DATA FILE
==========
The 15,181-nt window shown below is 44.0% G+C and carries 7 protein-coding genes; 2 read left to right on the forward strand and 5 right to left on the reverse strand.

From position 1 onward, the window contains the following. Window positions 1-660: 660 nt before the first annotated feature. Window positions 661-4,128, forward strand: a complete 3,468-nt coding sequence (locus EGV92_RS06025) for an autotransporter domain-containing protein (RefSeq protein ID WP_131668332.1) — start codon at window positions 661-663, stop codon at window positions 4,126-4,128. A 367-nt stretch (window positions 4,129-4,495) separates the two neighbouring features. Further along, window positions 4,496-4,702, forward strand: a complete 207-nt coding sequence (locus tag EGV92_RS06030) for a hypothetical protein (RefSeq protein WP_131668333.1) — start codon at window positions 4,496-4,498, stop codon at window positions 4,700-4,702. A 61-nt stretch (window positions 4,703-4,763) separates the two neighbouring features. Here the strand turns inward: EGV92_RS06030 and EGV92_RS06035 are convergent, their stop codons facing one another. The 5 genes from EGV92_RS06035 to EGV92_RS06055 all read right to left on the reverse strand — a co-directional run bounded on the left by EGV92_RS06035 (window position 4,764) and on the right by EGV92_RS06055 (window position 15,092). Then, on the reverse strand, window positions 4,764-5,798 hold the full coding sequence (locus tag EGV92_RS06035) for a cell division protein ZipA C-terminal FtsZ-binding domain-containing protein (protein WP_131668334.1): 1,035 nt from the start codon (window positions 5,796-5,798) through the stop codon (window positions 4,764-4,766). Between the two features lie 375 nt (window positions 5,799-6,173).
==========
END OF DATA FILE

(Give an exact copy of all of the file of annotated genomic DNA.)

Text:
The 15,181-nt window shown below is 44.0% G+C and carries 7 protein-coding genes; 2 read left to right on the forward strand and 5 right to left on the reverse strand.

From position 1 onward, the window contains the following. Window positions 1-660: 660 nt before the first annotated feature. Window positions 661-4,128, forward strand: a complete 3,468-nt coding sequence (locus EGV92_RS06025) for an autotransporter domain-containing protein (RefSeq protein ID WP_131668332.1) — start codon at window positions 661-663, stop codon at window positions 4,126-4,128. A 367-nt stretch (window positions 4,129-4,495) separates the two neighbouring features. Further along, window positions 4,496-4,702, forward strand: a complete 207-nt coding sequence (locus tag EGV92_RS06030) for a hypothetical protein (RefSeq protein WP_131668333.1) — start codon at window positions 4,496-4,498, stop codon at window positions 4,700-4,702. A 61-nt stretch (window positions 4,703-4,763) separates the two neighbouring features. Here the strand turns inward: EGV92_RS06030 and EGV92_RS06035 are convergent, their stop codons facing one another. The 5 genes from EGV92_RS06035 to EGV92_RS06055 all read right to left on the reverse strand — a co-directional run bounded on the left by EGV92_RS06035 (window position 4,764) and on the right by EGV92_RS06055 (window position 15,092). Then, on the reverse strand, window positions 4,764-5,798 hold the full coding sequence (locus tag EGV92_RS06035) for a cell division protein ZipA C-terminal FtsZ-binding domain-containing protein (protein WP_131668334.1): 1,035 nt from the start codon (window positions 5,796-5,798) through the stop codon (window positions 4,764-4,766). Between the two features lie 375 nt (window positions 5,799-6,173).